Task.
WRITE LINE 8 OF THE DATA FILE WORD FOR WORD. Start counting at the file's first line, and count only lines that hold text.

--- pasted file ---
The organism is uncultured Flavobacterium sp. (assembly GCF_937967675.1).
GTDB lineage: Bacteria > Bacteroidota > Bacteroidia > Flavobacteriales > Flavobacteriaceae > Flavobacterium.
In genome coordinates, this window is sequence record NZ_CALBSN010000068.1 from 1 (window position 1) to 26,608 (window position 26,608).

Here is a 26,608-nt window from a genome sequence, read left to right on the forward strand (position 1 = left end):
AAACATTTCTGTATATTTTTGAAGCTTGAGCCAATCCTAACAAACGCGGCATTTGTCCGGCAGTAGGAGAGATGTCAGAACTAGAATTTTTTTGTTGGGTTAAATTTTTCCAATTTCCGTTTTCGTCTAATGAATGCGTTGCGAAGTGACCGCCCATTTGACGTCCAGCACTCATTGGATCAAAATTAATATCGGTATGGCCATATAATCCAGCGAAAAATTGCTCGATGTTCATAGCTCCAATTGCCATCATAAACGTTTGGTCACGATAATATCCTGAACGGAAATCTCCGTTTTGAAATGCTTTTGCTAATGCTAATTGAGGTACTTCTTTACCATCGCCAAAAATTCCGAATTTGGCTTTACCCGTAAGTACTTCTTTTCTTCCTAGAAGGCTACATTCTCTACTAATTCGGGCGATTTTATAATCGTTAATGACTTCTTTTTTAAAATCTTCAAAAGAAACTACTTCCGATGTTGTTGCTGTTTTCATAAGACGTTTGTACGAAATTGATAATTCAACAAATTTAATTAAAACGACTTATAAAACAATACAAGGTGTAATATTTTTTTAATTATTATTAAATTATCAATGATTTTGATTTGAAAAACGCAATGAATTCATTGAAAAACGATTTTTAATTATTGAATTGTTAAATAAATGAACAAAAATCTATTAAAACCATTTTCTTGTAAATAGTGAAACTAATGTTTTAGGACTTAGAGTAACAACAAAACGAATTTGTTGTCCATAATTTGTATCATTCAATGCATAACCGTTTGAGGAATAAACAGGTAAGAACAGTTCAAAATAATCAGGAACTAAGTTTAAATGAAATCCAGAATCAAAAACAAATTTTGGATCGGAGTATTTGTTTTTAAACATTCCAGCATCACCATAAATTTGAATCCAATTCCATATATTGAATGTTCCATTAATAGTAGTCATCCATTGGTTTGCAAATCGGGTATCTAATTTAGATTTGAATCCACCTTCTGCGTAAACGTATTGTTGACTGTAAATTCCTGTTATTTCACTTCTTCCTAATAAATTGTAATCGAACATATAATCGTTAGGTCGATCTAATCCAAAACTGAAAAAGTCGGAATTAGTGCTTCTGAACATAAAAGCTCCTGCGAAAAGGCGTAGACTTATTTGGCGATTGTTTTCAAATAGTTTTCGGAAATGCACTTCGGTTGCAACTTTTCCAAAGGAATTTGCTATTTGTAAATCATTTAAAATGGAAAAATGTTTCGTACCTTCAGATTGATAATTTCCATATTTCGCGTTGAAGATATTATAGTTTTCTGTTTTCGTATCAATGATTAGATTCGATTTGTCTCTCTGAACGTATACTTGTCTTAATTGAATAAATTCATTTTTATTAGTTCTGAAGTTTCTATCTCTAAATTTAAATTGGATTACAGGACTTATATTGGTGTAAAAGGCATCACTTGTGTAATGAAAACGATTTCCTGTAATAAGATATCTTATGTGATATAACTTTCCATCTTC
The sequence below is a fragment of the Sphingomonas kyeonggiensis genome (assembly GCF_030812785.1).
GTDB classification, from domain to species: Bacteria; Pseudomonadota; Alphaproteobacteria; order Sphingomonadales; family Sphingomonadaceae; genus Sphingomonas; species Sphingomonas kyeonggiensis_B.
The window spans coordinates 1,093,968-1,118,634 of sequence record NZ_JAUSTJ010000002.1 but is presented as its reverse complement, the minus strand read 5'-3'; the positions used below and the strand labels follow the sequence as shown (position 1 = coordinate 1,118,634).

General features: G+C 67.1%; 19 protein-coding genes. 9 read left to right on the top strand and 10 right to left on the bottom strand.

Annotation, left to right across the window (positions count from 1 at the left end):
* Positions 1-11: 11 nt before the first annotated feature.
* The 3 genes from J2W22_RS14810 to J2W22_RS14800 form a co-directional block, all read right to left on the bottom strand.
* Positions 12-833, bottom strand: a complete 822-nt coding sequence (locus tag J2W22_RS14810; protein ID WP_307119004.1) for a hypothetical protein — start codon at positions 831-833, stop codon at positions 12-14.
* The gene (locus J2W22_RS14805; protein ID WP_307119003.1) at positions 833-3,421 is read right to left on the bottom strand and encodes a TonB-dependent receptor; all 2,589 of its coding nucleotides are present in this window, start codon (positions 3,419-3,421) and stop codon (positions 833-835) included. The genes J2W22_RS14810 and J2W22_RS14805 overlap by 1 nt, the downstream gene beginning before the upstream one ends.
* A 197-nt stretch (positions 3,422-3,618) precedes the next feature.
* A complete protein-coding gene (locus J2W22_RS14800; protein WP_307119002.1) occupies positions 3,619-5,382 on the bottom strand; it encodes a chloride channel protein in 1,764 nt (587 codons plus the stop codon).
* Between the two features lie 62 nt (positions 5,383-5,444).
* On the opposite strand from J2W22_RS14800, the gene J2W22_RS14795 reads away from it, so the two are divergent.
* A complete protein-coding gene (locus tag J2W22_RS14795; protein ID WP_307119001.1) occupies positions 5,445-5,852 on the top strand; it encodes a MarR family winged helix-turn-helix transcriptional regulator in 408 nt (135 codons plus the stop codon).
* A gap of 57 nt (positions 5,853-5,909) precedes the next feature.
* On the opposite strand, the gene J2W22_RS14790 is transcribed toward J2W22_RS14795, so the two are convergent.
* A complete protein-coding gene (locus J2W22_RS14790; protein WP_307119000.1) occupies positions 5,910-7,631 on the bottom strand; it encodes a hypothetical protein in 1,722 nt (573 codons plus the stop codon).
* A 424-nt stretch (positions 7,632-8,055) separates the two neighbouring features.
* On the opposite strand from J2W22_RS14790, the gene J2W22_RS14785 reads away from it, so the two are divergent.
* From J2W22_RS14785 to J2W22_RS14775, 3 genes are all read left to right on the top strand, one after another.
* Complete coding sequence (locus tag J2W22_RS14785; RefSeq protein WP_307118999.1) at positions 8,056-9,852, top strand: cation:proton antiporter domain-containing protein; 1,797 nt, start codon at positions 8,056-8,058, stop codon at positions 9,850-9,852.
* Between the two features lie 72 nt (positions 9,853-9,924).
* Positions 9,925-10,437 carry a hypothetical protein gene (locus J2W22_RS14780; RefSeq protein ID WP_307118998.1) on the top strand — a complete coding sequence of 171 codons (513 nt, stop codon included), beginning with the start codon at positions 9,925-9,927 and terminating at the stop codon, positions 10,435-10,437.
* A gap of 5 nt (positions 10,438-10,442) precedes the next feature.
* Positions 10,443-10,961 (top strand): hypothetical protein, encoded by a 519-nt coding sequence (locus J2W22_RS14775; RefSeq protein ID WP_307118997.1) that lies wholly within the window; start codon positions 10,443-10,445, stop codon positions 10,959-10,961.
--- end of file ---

The window spans coordinates 1,093,968-1,118,634 of sequence record NZ_JAUSTJ010000002.1 but is presented as its reverse complement, the minus strand read 5'-3'; the positions used below and the strand labels follow the sequence as shown (position 1 = coordinate 1,118,634).